The superintendent of Oak Lawn-Hometown School District 123 presented his first 100-day plan at the board’s committee of the whole meeting Tuesday night.
Paul Enderle, who began his job July 1, began his presentation by saying he is proud of the community he serves and wants to secure a successful tomorrow for children in the district. The eight-page plan details Enderle’s goals for getting to know the inner workings of the district and improving communications with district “stakeholders.”
“It [the plan] is designed based on the belief that the role of the superintendent is one of public service, and that the most powerful and sustainable educational reform efforts are built by people from the ground up,” Enderle stated.
Enderle’s plan places a strong emphasis on communication and building relationships between himself and with the board, students, parents, and the district staff as well as other groups of people in Oak Lawn. Enderle plans to meet with each member of the school board individually to get their feedback and discuss the district’s possible strengths, weakness, opportunities and threats.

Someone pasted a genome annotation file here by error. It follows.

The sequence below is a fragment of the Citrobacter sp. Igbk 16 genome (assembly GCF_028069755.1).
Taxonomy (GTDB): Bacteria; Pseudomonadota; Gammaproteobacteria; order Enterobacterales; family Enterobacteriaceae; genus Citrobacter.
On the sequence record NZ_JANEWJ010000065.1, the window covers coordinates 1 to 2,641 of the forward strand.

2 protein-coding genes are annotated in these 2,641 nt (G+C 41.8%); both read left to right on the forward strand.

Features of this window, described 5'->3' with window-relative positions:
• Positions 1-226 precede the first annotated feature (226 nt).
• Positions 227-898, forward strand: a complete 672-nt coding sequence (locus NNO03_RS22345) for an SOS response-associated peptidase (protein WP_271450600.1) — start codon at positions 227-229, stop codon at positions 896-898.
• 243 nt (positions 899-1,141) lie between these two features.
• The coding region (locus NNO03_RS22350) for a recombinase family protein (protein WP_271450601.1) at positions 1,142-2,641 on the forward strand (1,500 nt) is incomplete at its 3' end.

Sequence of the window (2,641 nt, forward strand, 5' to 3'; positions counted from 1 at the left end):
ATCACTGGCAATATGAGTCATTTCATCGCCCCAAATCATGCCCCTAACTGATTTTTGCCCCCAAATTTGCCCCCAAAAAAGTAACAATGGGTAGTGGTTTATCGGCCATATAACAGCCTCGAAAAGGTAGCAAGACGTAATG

The goal of all this is to make a smooth transition into the position and be able to compile a detailed report of the district’s strengths and areas in need of improvement, he said. He intends to present the report to the board in December following the completion of his first 100 days on the job. Enderle believes this report will help him become more informed about the district’s greatest needs and priorities “in order to make decisions that are reflective of community expectations and most importantly, in the best interest of our students.
In the discussion following Enderle’s presentation of his plan, he and the board prioritized the finalizing of the district’s strategic plan.
The last plan took the district through 2012 and initial meetings were held last school year with staff and parents to create a new one, but it was set aside incomplete during the resignation and replacement of former Superintendent Art Fessler. Board members agreed it is important to restart discussions on the plan, and they intend to begin working on it so additional community meetings can be held in the fall.
The previous meetings held on the subject set four goals for the new strategic plan: student achievement, healthy communication systems, fiscal responsibility, and community partnership, but the final details, including when the plan will last through and need to be reevaluated -- most likely in three to five years -- need to be established.
“The work was about 90 percent done,” Enderle said. “We just need to have another meeting or two to cap it off.”